In the age of Instant Pot everything, it’s easy to overlook time-consuming classics like beef bourguignon. This, however, is a mistake.
It’s the type of dish you pull out your Le Creuset for, and the kind that requires separate trips to the butcher, farmers’ market, and wine store. One does not casually work beef bourguignon into their schedule; no, this is the sort of cooking weekends are planned around. And boy, is it worth it.
Also known as beef Burgundy, bœuf bourguignon, and bœuf à la Bourguignonne, this dish may strike many modern cooks as intimidatingly French, but it is more at home at a family dinner table than fine dining restaurants.
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Anthony Bourdain calls it the perfect party dish. “You cook it before your guests arrive (it only gets better sitting around), you bring it up to heat, and if you’re detained in the dining room having a few extra cocktails, no big thing,” he says in a 2010 episode of “No Reservations.”
To make beef bourguignon at home, you soak a relatively inexpensive cut of beef, the shoulder, in red wine, and then sear and simmer it with carrots, onions, celery, and herbs. There is an admittedly fussy-seeming step that requires a second pan (oh la la!) to sauté your beef with pancetta, mushrooms, and pearl onions while the sauce reduces to a spoon-coating demi-glace. All in all, though, it is a fairly painless process.
The classic dish dates back to at least 1903, when Auguste Escoffier, the French chef hailed as the founder of modern cuisine, published the first known written recipe. Julia Child introduced American home cooks to beef bourguignon with her 1961 culinary opus, “Mastering the Art of French Cooking.” In it, she describes the stew as “certainly one of the most delicious beef dishes concocted by man.”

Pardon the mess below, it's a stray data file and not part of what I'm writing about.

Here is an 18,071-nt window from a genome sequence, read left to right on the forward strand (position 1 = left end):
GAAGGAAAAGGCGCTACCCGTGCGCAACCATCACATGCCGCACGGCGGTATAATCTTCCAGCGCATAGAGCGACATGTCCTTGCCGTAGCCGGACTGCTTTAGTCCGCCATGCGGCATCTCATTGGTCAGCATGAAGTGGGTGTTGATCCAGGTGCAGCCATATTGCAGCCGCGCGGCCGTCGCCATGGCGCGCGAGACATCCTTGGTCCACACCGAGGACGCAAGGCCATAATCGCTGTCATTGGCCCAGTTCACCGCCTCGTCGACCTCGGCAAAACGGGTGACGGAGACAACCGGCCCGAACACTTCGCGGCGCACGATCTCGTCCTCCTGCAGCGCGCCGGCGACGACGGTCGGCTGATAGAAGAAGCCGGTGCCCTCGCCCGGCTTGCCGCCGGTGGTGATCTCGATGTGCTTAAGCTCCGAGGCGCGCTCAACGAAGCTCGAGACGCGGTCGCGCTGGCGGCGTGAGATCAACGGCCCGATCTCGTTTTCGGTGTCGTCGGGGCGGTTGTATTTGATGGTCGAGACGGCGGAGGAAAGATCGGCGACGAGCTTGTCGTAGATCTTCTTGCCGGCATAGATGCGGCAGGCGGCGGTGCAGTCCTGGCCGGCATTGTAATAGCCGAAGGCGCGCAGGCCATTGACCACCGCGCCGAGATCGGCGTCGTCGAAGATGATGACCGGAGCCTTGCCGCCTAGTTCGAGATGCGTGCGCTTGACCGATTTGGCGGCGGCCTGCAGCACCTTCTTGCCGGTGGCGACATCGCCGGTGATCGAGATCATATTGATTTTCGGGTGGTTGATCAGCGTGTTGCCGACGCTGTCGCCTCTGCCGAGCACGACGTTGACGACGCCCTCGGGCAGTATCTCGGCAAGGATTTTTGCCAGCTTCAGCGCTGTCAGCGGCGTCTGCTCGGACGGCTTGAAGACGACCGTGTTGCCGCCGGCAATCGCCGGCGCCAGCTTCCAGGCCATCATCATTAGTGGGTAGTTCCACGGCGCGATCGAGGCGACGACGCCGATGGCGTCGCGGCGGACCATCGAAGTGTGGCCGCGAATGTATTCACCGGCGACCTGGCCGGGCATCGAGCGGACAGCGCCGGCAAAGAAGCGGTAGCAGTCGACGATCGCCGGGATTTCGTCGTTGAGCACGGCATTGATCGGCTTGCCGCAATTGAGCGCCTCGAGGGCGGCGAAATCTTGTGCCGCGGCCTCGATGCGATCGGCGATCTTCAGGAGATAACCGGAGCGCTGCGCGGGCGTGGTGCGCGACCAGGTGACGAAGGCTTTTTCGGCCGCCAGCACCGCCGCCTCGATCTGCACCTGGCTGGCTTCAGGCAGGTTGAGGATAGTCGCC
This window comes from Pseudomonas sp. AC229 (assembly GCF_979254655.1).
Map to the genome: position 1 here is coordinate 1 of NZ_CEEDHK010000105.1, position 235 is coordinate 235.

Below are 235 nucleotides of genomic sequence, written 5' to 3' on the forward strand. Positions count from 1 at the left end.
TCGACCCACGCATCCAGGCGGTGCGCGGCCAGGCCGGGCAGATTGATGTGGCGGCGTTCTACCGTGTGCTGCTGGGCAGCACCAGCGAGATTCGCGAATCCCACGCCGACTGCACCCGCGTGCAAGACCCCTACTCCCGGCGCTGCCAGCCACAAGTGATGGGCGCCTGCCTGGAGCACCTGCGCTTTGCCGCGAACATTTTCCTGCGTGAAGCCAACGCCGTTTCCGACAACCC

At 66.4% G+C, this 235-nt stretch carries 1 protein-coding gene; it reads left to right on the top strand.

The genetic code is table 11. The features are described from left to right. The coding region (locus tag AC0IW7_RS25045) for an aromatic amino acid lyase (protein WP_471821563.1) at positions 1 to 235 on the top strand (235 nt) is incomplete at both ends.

“Fuller-bodied varietals like Cabernet or Merlot would mask the taste of the meat, whereas a lighter, moderately tannic wine will enhance its taste,” Laëtitia Rouabah, executive chef at New York city French bistro Benoit, tells VinePair.
Harold Moore, co-owner of New York’s Bistro Pierre Lapin agrees. “You can’t make this dish with inferior quality wine, because when you reduce everything and concentrate those flavors, whatever’s prevalent in the wine will really stand out in the sauce,” he says.
Not only is Burgundy the best wine for cooking this dish, it also makes the perfect pairing, Moore says. He recommends bottles with eight to 10 years of age, and says the wine should be slightly more acidic than the sauce because it helps “pick up the nuance of both the dish and the wine.”
Whether you serve your beef bourguignon with creamy, buttery mashed potatoes, or even just a slice of stale bread, this is luxurious cooking. It just happens to hail from an era when haute cuisine didn’t require tweezers and pipettes.
“It’s not about how expensive it is, it’s about using the best quality available,” Moore says of the ingredients in this dish. Your time is precious, but your grocery bills don’t have to be.
(Inspired by Julia Child, Anthony Bourdain, and Auguste Escoffier)